A Place For Classics Among The Land of Supercars
Photography by Siddharth Pandey
Why bother with classics when most want the latest supercar?
Being born and raised in Dubai, UAE, I was fortunate in the sense that I got plenty of metal to feast my eyes on, on a regular basis. The latest Ferrari or Lamborghini would pass us on the highway and I would ‘break my neck’ in order to get a good glimpse of something that dreams were made of.
At the time, I foolishly thought that classic and vintage cars were simply old. My parents would take me to the Dubai Motor Show and I would drool at the sleek shapes and designs of the latest supercars on display. As time passed, I developed a healthy appreciation for classic cars, thanks to the growth of the classic motoring community and my exposure to the heritage and history that each manufacturer had built upon.
Similarly, car enthusiasts in Dubai also realised that there was something to classic cars. The oft-repeated maxim of ‘newest is best’ was slowly but surely cast aside, making way for a richer car culture comprising of a diverse range of metal on wheels. 1967 Pontiac GTOs shared space with BMW M3s and Lamborghini Miuras at the local equivalent of Cars and Coffee. People realised the value of nostalgia and how these automobiles were essentially portals to their past, taking them back to the days when they were too young to drive. The process was helped by the potpourri of cultures that exists in the city.
Of course, the abundance of good roads and disposable income didn’t hurt.
So classics had become a firm part of the motoring scene. Yet, there was one thing hindering their presence on Dubai roads: the desert climate is not kind to classic cars, and with summer temperatures reaching in excess of 50 C / 122 F, one can hardly accuse owners of giving their cars a well-earned summer vacation. So what is a classic car enthusiast to do?
I had heard of a massive classic car collection on display in Dubai and decided to see if it lived up to its name. The place turned out to be a huge showroom on the edge of the industrial district, called Tomini Classics. As I left the Middle Eastern heat behind and entered the building, my jaws dropped. I had never seen such a collection before, and the kid in a sweet shop cliché would have fit me perfectly.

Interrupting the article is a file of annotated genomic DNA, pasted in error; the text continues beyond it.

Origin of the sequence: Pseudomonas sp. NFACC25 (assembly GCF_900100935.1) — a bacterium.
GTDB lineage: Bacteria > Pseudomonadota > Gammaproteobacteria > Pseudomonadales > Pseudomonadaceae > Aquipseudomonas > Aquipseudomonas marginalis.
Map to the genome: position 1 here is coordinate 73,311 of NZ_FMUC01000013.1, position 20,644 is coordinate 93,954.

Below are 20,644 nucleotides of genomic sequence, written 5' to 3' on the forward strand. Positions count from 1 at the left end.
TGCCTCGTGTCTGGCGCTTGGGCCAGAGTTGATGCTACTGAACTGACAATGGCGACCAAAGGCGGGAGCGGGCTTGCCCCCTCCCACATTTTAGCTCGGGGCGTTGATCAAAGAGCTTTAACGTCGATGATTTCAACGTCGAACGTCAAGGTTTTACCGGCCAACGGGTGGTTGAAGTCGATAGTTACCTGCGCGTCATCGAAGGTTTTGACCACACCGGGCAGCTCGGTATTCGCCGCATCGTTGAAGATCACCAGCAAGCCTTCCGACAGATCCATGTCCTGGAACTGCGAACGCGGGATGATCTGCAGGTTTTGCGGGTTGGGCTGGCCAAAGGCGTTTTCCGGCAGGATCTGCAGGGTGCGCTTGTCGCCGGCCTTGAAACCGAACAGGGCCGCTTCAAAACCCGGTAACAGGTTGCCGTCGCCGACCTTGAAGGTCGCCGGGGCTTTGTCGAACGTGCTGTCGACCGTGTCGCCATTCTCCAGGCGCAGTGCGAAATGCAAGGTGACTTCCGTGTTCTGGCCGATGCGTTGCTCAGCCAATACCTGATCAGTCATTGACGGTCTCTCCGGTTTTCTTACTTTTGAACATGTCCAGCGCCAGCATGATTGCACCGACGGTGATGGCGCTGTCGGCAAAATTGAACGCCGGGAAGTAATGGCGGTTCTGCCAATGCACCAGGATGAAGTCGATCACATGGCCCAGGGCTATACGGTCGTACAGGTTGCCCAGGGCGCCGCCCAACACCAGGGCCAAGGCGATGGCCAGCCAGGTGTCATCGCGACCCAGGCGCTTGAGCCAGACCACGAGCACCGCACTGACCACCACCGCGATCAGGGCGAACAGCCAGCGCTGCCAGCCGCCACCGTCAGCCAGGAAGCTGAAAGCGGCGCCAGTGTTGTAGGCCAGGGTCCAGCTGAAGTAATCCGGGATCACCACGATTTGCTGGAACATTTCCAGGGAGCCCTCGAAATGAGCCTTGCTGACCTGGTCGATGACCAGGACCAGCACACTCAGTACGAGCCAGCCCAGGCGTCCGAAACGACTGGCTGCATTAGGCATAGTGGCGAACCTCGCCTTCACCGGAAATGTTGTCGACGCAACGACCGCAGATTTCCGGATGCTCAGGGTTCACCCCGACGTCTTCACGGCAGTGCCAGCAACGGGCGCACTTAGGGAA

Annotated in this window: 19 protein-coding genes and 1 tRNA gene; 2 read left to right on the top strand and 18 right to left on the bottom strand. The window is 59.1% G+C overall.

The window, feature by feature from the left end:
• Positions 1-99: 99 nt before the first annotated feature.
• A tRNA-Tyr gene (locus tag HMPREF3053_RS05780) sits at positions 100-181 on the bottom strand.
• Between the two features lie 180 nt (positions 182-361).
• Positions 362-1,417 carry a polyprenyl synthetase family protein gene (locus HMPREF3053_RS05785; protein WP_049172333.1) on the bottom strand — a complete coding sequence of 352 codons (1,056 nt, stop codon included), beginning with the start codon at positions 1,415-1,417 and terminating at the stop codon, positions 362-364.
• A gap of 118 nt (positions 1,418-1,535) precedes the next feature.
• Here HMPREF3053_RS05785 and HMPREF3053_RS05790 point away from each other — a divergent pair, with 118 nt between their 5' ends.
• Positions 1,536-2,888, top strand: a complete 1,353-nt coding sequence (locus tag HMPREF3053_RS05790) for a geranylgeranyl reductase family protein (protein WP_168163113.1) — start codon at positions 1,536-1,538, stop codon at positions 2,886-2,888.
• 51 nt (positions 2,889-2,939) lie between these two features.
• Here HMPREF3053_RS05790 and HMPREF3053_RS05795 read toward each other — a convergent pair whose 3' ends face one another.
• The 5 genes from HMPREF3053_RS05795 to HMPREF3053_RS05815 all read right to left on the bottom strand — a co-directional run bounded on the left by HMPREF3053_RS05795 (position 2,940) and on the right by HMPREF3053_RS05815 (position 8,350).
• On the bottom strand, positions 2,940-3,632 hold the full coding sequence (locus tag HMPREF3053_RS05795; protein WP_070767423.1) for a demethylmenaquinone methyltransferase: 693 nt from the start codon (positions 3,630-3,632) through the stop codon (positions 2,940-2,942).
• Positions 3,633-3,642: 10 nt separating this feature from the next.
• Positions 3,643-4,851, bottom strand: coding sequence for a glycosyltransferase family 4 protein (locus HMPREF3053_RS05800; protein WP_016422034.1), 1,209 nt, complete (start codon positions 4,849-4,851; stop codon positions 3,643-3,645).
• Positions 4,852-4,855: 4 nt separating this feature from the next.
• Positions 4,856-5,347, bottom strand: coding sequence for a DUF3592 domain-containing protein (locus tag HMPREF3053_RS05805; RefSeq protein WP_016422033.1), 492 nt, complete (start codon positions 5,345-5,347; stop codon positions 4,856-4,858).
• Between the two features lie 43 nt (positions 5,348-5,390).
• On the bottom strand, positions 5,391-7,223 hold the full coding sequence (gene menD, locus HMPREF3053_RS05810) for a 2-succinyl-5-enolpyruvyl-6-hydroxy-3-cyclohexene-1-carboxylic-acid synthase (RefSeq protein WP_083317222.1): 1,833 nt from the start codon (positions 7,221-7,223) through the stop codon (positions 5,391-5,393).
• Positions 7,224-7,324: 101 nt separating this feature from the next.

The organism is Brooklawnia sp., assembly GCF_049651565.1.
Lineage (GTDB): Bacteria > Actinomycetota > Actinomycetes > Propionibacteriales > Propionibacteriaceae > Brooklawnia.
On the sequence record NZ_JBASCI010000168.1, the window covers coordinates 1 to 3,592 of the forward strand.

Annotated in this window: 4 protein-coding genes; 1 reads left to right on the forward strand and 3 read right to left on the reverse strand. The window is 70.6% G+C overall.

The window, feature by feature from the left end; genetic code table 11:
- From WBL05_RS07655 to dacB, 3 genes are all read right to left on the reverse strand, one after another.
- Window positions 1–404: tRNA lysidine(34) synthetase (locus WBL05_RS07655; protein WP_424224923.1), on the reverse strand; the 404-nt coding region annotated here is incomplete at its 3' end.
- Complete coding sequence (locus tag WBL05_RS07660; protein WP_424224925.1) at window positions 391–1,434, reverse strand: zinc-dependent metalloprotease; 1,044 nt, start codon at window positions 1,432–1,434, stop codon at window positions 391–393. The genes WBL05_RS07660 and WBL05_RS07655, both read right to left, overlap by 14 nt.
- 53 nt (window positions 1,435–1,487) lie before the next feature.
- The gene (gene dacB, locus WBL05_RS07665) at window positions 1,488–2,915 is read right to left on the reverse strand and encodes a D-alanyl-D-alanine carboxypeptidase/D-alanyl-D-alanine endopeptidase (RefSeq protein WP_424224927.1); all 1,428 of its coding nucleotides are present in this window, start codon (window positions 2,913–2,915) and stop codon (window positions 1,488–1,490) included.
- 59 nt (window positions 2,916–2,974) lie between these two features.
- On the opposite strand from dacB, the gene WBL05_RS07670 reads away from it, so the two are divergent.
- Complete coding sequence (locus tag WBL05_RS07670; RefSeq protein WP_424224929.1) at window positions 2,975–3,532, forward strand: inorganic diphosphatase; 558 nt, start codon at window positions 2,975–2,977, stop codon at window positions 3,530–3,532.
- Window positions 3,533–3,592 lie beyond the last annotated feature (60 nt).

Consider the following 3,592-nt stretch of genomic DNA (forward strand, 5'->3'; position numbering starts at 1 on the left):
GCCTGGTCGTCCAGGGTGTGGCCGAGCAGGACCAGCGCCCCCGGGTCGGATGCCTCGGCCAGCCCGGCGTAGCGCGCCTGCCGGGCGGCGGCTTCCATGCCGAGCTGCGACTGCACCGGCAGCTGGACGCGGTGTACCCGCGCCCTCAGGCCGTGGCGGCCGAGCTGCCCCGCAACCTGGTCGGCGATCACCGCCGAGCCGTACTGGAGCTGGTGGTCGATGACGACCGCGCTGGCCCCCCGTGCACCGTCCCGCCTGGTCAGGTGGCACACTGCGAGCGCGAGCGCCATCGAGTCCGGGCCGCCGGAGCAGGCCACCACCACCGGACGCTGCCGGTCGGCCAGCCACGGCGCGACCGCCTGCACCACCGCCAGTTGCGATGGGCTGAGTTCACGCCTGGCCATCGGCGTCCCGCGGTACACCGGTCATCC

I then proceeded to examine each car in detail, before being shown the “inner room”, which houses cars periodically rotated with the showroom floor. A Ferrari 288 GTO formerly owned by Bill Cosby, a Lamborghini Diablo GT, a Mercedes 300SL Gullwing and Roadster, a Porsche 911 Carrera 2.7 RS Lightweight, a 1951 Volkswagen Beetle, and a 1970s Pontiac Trans Am were among around 200 classic cars, some of them concours winners, all in show-worthy condition.
I was later informed that during the winter months, the cars were all driven to ‘stretch their legs’, sometimes on road trips of 90 miles and more.
As I looked at the cars, I happened to see a Ferrari 458 zip past the showroom and realised how commonplace it looked in comparison to the beautiful coachwork that stood in front of me. Beauty is subjective, but I think most people can agree that most classic cars are truly beautiful. The swooping bodylines, the large round headlights, and the supple wooden and leather interiors were enough to let my imagination run wild. I think the smell of car polish on the gleaming bodywork may have had something to do with that too…
As I impatiently await the arrival of the cooler months, I have had plenty of time to ponder why classic cars are often so much more favourable to their brand new counterparts. The answer is, for me: there’s something about classic cars that stirs the petrolhead soul. The audio-visual experience is something that cannot be explained in words.
I’ll still break my neck to catch a glimpse of a Lamborghini Aventador whizzing by or geek out over the raspy exhaust note of a Ferrari LaFerrari. However, if I see a classic car, I’ll drive level with it, and raise my imaginary cap to its occupants. They and I both know that the automobile they’re piloting is not simply a car, it’s history in motion—even in supercar-obsessed Dubai.